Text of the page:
Geeking Out Over a German Waste Treatment Plant

I’m sure the other Fellows thought I was nuts given how excited I was to visit a state-of-the-art garbage treatment plant on the outskirts of the city. Our host, Meggie, was terrific to set up the tour.

In researching Lubeck, Germany, I discovered that they have a mechanical biological treatment plant that consists of mechanical sorting and anaerobic digestion — a fancy way of saying they divert tons of trash from their landfill by recycling it or reusing it in various ways. Continue reading

From Brussels to Lubeck, Germany

Brussels was a whirlwind. We listened to presentations from Senior Policy Advisors to NATO on Monday — very interesting.

One of the things we’ve been hearing over and over is that the European Union has “enlargement fatigue” from growing to 27 member nations so rapidly. One nation can stymie legislation, and each takes rotating turns as head of the EU. Layer upon layer of bureaucracy and slow government. It’s brought great changes and consistency to the continent, but its expansion is a challenge.

I asked the NATO representative if he found the same to be true for NATO, which has now expanded to 26 countries (!). He said actually the opposite is true — the more countries the better. More countries means more funding for NATO and also expanded military security.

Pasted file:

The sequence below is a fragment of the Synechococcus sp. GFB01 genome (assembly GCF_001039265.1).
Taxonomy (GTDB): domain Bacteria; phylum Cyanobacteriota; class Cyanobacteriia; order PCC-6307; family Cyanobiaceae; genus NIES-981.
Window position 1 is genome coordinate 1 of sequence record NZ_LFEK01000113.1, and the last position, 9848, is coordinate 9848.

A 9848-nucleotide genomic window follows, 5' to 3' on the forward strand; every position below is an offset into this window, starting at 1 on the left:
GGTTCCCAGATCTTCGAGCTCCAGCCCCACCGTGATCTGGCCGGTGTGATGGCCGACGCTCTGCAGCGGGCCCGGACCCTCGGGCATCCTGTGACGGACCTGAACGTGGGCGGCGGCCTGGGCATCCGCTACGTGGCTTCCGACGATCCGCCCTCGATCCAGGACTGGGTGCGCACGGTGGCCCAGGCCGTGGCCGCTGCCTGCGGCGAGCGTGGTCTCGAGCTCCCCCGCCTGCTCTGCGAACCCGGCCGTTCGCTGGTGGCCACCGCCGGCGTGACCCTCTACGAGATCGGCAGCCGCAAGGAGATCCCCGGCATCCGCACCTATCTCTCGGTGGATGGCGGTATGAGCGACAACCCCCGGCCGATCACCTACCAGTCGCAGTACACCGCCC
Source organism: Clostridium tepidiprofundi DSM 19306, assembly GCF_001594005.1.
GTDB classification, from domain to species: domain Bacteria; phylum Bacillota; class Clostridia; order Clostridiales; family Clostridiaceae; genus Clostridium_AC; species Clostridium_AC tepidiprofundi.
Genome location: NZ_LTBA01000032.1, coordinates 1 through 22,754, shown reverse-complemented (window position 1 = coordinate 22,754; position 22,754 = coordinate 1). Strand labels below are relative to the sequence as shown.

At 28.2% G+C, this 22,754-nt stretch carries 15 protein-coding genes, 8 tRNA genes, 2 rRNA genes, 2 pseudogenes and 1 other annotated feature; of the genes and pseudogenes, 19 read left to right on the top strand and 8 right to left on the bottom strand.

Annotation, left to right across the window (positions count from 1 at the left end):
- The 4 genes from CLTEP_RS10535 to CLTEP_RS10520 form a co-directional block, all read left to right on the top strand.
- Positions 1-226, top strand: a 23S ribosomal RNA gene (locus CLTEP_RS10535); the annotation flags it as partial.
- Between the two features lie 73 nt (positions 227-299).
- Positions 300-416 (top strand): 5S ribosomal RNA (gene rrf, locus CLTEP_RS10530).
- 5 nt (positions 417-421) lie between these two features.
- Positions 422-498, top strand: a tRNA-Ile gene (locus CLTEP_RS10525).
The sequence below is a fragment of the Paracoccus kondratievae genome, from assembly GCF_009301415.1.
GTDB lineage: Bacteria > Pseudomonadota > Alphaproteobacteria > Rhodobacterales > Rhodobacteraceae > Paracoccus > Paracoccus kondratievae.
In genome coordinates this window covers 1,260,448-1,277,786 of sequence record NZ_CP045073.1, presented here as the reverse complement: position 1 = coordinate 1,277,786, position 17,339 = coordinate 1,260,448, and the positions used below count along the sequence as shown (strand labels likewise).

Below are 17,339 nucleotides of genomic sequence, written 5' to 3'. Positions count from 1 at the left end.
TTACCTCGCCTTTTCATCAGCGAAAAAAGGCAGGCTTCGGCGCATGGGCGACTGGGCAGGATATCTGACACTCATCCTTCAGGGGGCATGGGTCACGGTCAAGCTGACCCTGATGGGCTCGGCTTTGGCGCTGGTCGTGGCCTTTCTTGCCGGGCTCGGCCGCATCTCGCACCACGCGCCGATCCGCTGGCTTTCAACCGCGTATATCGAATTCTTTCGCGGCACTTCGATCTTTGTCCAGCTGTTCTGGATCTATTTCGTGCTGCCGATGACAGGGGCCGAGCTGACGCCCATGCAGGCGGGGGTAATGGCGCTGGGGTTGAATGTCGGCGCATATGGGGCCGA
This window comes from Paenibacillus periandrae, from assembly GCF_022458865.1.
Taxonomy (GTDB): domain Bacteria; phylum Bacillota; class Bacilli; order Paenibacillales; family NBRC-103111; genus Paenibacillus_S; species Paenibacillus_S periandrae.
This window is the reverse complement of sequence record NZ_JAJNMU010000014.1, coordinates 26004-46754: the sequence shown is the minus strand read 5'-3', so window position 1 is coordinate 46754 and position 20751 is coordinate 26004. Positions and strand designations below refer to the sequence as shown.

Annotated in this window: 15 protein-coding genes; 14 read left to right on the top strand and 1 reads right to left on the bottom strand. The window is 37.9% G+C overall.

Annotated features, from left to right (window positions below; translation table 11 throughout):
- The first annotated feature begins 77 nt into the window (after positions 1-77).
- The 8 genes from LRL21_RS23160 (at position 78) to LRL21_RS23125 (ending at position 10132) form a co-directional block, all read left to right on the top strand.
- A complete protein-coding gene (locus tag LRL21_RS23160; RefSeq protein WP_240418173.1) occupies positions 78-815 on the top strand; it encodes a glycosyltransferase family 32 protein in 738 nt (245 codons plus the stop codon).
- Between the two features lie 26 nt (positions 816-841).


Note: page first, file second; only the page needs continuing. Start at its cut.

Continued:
We also met with the head of Danish Industries, a lobbying group representing 11,000 Danish companies before various levels of government. Interestingly, she argued that immigration is absolutely essential for the future of Europe, due to the declining birthrate and aging population.

Four of us Fellows flew to Lubeck, Germany today where we’ll be until Monday. We flew from Brussels to Hamburg, then our host, Meggie, picked us up and drove us to Lubeck, an hour’s drive. The scenery en route was beautiful — rolling green hills with tall trees girding the road, with lots of farms and small villages.

Today, I’m visiting Lubeck’s state-of-the-art waste treatment facility. In addition to cleaning waste, they also create refuse-derived fuel, which is used to generate electricity.